23 March 2015
Sun Ra Arkestra exist to continue the incredible legacy of Sun Ra, the prolific jazz composer, band leader and afrofuturist. Fusing Egyptian history (hence the appropriation of his alter ego in favour of his birth name Herman Poole Blount) with cosmic mythology, Sun Ra claimed he was from Saturn rather than Earth, a proposition which goes some way towards explaining his intergalactic musical vision.
From the 1950s until his death in 1993, Sun Ra commanded the Arkestra, the fluid and ever-changing line-up of musicians which has continued to play under the direction of alto saxophonist Marshall Allen, one of the groups mainstays and a member since 1958. Fellow saxophonist Knoel Scott announces that tonight’s gig is “celebrating 100 years of Sun Ra [he was born in 1914] and 91 years of Marshall Allen”, an incredible testament to the musical heritage of the former and the dedication to it of the latter. Allen shows signs of being more madcap, youthful and exuberant than a man a quarter of his age, his glasses rimmed by rhinestones, his saxophone playing squawking and his EVI (electronic valve instrument) playing coming across like a drunken R2D2.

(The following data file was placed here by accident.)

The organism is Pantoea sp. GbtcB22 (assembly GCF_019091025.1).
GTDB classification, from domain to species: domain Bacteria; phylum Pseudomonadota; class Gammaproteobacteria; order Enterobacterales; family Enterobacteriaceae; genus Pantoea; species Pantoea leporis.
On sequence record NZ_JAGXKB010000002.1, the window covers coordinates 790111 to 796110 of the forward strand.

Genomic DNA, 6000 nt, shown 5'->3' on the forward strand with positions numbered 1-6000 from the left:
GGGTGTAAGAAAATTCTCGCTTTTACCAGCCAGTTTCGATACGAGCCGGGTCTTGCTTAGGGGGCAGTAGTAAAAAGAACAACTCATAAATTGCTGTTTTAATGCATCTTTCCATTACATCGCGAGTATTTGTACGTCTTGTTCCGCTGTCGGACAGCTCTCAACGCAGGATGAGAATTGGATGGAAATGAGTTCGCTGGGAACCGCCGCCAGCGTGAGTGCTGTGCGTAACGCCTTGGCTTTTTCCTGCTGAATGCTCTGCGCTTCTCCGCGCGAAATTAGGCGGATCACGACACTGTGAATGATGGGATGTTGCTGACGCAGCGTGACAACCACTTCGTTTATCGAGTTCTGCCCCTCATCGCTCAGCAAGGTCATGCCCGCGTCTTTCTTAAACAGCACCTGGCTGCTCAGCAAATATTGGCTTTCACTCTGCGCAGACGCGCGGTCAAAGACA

The extravagant sequinned costumes belie the fact that this is an extremely talented set of musicians, and it clear that they enjoy playing with each other. The only thing more joyful than the music is the onstage smiles and interaction between the 11 band members – this is a chaotic ensemble talking over each other both literally and musically, and the result is outstanding. Jazz being the inelegant, one-size-fits-all term that it is, the musicianship within the genre can roam from high precision engineering to opioid-induced wandering. Sun Ra Arkestra rely on a chattering eccentricity, the music founded on excellent composition and brought to life by individual innovation and improvisation.
Starting off with ‘Interplanetary Music’ and incorporating some of Allen’s own compositions, it really is wonderful that Sun Ra Arkestra are continuing the legacy of Sun Ra, but in many ways they are much more than a mere cover band, an addendum to the career of their founder. They are one of the most entertaining, talented and endearing jazz outfits around. Marshall Allen may be 91, but long may he continue into his tenth decade.